State of the art diagnostics for all cranes

Authorship

Barry W. Wiles, Industry Manager – Crane Systems, Avtron Manufacturing Inc., Independence, OH, USA

Publication

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Diagnostics for crane systems come in a variety of formats and capabilities. Systems are generally dedicated to a particular manufacturer’s control system and users must adopt their design. As ports add more cranes to their facilities, owners can have a variety of systems to maintain all with varying capabilities. Avtron has developed a solution for this problem in its CraneView™ Crane Management Systems (CMS).

CraneView offers a high level of diagnostic capabilities in a flexible package. CraneView has been developed to communicate with most control systems and allows ports to standardise on a control platform of their choice. CraneView can be supplied on new cranes or be installed on existing ones.

This offers ports the ability to have a common diagnostic interface across their facility. CraneView is a graphical system that is designed to serve users of all abilities to access information. Systems are provided with a touchscreen terminal that can be mounted almost anywhere to provide convenient access to the cranes  information. Multi-level password protection also ensures that changes can not be made by unauthorised personnel and allows information to be customised to various classes of users such as operators, maintenance or engineering.

Follow the bouncing ball

CraneView’s principal design concept is its ability to access information from several directions in a graphical format. This allows the user multiple paths to the  information accessing it in the most efficient manor. Craneview is designed to get a cranes control system back into operation in a matter of minutes. A graphical interface provides details of the physical layout of the crane, its equipment locations and panel structure. When a fault or warning condition occurs, two things happen.

First, a fault or warning is logged into the database and message is posted at the bottom of the screen. Next, the area of the crane where the problem has occurred is alarmed by blinking red. Touching the alarmed area links the operator to additional information about the alarm. If the user is at the top level of the crane, pressing the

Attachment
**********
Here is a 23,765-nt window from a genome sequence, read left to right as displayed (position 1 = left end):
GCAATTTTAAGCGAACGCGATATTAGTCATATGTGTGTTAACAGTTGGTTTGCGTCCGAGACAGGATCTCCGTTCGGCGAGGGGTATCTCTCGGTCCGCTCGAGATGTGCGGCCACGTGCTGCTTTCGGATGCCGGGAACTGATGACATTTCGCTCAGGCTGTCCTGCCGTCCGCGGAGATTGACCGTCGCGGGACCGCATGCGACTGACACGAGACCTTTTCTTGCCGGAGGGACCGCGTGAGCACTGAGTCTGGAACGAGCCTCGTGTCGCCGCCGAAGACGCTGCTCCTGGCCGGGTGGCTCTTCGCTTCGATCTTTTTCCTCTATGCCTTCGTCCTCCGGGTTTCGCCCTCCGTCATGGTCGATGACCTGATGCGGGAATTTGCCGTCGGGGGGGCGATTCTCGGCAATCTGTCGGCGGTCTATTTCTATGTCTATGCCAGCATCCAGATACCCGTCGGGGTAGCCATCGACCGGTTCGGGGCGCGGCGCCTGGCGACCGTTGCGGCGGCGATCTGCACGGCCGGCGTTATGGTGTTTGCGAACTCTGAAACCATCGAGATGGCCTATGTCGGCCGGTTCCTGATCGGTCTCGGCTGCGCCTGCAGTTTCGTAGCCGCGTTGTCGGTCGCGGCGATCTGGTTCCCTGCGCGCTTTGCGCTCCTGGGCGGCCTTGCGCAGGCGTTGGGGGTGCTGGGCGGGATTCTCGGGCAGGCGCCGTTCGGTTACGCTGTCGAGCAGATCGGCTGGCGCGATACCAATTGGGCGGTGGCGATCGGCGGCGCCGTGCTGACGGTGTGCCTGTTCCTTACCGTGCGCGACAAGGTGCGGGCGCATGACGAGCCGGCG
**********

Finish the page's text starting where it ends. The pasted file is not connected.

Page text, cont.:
alarmed area opens the next detailed picture until the control panel and electrical components are found. Operating in this format, allows CraneView to walk the user through the system directly to the device that has caused the problem.

A picture is worth a thousand words

CraneView uses graphical pages to guide users through the troubleshooting process. From the top level of the crane to the individual components, graphics provide pictorial information making troubleshooting faster and easier. The system is designed with a number of layers each designed to provide more detail to the operator or technician to as they investigate alarms or faults. It is like peeling back the layers of an onion to get to the causeof the alarm. Simply touching the screen in the appropriate area opens the next level of the system or additional information on a component.

Pictures are generally easier to monitor than reading text or numbers. Showing the user the crane or a particular panel layout in a graphical format expedites the  troubleshooting process. Instead of reading a text description or message, users simply see the diagnostic path unfold in front of them. Once the problem area is located, the user can then match the graphical picture on the screen with the actual equipment and its location to determine the corrective action. This reduces precious time in locating and troubleshooting the equipment.

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